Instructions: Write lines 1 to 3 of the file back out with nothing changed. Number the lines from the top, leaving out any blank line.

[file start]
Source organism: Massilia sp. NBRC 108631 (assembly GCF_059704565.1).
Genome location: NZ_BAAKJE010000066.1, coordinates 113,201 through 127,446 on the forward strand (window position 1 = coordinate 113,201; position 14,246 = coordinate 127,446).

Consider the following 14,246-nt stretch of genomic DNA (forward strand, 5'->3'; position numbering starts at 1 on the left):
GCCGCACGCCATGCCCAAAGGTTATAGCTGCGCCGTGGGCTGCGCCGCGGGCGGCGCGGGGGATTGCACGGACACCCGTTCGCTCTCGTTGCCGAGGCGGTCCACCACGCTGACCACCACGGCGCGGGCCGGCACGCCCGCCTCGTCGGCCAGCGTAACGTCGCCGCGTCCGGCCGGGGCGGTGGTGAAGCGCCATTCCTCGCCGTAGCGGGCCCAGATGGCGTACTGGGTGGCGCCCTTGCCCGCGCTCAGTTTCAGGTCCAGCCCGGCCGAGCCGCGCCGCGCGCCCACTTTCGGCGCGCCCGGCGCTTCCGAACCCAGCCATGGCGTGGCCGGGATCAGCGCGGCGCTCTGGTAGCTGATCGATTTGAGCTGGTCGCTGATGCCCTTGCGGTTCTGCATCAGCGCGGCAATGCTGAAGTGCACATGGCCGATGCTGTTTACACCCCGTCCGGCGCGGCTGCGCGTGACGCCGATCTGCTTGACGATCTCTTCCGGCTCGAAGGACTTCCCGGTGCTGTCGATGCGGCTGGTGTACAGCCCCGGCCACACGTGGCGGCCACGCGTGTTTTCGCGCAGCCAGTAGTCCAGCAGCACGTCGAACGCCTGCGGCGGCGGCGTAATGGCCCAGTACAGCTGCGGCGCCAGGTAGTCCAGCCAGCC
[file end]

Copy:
Source organism: Massilia sp. NBRC 108631 (assembly GCF_059704565.1).
Genome location: NZ_BAAKJE010000066.1, coordinates 113,201 through 127,446 on the forward strand (window position 1 = coordinate 113,201; position 14,246 = coordinate 127,446).

Consider the following 14,246-nt stretch of genomic DNA (forward strand, 5'->3'; position numbering starts at 1 on the left):